I love these things.

Plus, the conference sponsored its own ghost hunt.

*cue ear-to-ear grin*

Since I’m writing a series that involves ghosts, angels, demons, and grief counselors for the dead, I’ve been watching a *lot* of paranormal investigative shows, and am slowly working up the nerve to actually contact a team to join in one. Luckily, ICFA planned it’s year excursion to Greenwood cemetery, the only cemetery allowed within Orlando city limits. And I has pictures!

Okay, little less spooky, little more too-long-exposure-on-the-camera. Meh.

We wound up with three characters of tour guides (‘tour guides’ in the sense of they guided the whole herd of academics on a tour, since I completely forget their actual titles). Imagine a cemetery tour led by Bill Engvall, a quiet old Victorian undertaker, and a gardener with a penchant for ‘seeing things,’ and you’ll get a vague idea of what it was like. And I LOVED it. (Especially when the undertaker guy kept whipping out his measuring tape on people.)

(Yes, for those type of measurements. Not the other kind of ‘those’. Geez, brains out of the gutter!)

And naturally, I took a lot of pictures.

Hey, look, DUST! And spanish moss...

A mausoleum...

The grave of a guy whose face got eaten off by a lake monster...

Ooh! A light anomaly! Beside that tree in the background. (Or, just a reflection off another headstone.)

And...The tallest gravestone in the cemetery. Erected by the guy's wife. Engraved with 'a loving husband' and 'forever greatest' or somesuch. (Yeah, not going there. I'm not Freudian enough.)

Ooh, but here’s a good one!

Ghostly fingerprints!

Apparently, the gardener/groundskeeper guy was driving around the grounds one night, tooling along full speed, when he noticed these smears on the stone and screeched to a halt. He knows these stones, and those smears had not been there the night before.

The poor woman in this grave has a double indignity – she has no death date (though she is buried there), and her name is horridly misspelled. So, with those smears, it’s as if she reached up from her grave and stained her own stone.

Even better? When the guy got back to the cemetery office, he found out that the police had gotten several reports the night prior of an elderly woman roaming the grounds in that exact spot. And no one could find the gal.

Saddest part – none of the staff can do anything about it. Even if a stone falls over in the graveyard, they need permission from the families to set it upright again. And a lot of those families just don’t come around anymore.

With stories like this, I keep finding that I have more and more sympathy for the ghosts. Used to be, ghost shows fascinated me; now they just sadden me. After all, ghosts aren’t sideshow freaks or bears trapped in cages that the living should go around poking with a stick just for ‘the experience.’ Ghosts were people too.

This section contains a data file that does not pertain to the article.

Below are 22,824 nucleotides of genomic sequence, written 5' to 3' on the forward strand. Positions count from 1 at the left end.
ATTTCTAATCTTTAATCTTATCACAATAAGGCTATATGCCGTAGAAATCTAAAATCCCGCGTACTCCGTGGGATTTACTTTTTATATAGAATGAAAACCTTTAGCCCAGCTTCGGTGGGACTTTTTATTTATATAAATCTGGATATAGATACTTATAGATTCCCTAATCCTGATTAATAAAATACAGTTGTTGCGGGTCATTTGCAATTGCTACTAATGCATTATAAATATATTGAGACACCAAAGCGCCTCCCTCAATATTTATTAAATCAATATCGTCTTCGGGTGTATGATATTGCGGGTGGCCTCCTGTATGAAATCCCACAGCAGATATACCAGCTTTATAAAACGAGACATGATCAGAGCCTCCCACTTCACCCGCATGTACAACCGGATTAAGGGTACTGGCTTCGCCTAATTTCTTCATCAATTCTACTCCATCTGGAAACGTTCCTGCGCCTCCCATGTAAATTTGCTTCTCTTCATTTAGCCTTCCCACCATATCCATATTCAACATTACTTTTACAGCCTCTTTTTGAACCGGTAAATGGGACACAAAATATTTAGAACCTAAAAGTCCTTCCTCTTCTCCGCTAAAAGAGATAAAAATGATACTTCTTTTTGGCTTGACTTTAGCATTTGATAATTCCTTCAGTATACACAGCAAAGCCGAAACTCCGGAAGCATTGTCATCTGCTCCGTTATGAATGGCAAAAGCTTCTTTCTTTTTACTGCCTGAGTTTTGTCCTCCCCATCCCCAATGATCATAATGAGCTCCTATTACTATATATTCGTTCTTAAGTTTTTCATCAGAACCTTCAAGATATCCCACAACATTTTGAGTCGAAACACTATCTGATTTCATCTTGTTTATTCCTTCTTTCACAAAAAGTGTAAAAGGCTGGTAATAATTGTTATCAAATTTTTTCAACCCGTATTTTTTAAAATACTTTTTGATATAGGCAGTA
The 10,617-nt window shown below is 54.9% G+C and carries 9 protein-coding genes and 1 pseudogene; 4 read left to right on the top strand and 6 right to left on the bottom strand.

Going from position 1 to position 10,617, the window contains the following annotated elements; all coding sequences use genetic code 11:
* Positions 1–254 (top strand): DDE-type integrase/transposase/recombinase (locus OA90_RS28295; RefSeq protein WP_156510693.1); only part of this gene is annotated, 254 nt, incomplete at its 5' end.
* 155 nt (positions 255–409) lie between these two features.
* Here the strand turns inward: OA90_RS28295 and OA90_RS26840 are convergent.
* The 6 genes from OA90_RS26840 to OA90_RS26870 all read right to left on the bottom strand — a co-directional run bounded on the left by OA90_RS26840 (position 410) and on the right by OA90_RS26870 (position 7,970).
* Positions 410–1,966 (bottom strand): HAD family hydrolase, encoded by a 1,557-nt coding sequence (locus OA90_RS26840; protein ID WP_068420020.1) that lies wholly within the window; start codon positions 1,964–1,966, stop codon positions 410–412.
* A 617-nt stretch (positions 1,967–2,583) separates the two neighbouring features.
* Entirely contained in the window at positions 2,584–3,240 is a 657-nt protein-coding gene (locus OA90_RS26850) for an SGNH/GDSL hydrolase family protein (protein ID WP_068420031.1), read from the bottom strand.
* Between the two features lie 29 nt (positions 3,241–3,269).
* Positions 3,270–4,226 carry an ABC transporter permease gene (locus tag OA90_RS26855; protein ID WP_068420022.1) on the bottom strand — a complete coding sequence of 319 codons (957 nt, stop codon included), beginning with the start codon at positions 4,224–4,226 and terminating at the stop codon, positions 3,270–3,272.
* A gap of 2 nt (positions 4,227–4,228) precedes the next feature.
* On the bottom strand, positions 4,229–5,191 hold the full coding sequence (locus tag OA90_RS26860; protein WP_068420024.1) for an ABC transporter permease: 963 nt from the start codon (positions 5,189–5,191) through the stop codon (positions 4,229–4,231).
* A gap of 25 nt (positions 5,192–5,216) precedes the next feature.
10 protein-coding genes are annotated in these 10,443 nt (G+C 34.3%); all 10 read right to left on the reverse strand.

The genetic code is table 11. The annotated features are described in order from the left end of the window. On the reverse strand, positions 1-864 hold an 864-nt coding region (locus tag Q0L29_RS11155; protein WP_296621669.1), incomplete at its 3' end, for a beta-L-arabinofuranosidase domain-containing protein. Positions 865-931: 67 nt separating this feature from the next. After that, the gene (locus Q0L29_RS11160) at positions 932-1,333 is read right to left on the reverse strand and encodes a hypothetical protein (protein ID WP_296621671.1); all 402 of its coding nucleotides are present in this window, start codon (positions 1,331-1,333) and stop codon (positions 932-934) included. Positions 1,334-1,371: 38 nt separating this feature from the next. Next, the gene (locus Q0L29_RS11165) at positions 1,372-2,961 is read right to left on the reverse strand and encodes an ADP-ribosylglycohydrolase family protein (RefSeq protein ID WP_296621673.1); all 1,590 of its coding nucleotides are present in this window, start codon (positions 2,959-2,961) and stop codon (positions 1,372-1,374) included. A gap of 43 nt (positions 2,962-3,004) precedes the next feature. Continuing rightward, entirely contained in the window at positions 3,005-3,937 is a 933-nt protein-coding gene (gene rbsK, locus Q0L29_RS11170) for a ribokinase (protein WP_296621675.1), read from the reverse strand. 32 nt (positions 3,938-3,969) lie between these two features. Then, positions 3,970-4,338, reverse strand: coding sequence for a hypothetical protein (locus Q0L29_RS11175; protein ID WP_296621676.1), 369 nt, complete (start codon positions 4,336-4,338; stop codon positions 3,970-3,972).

(No, that is not the tagline for my book.)

I’m not a grammarian, but…

funny pictures of cats with captions

I have always been passionate about language. As a kid, I memorized big fancy words not to make myself seem smarter, but to actually use them in my daily vocabulary. My parents went from correcting my fiction to being corrected on everything they wrote. (I am the sole reason my mother stopped writing the family Christmas letter.) In high school, I dreamed of taking foreign languages simply so I could learn more about English and its linguistic roots.  And then in grad school, I taught first-year English – half for the tuition breaks, and half to wage my own little war on freshman ignorance.

Yes, I am that much of a nerd.

Good news is, those three years of teaching successfully beat my grammar-nazi tendencies into submission, and I learned to pick my battles. The average person might not care of the difference between ‘who’ and ‘whom,’ but so long as he/she doesn’t commit any egregious crimes against linguistic humanity, can use the correct form of ‘your,’ and can make the message heard without causing too much trauma, I can bite my tongue. Language evolves, and those who use it have to let it evolve, lest it die entirely.

And then I read this article: Proper Spelling? Its Tyme to Let Luce!

And I had a mental aneurysm.

What starts out as a writer’s rant against autocorrect quickly devolves into a hissy fit over grammatical rules and the apparently haphazard nature of English construction. (Note: I mean the construction of the English language, not a slam against British-built buildings.) So let’s take this ‘argument’ apart a bit…

“Consistent spelling was a great way to ensure clarity in the print era. But with new technologies, the way that we write and read (and search and data-mine) is changing, and so much spelling.”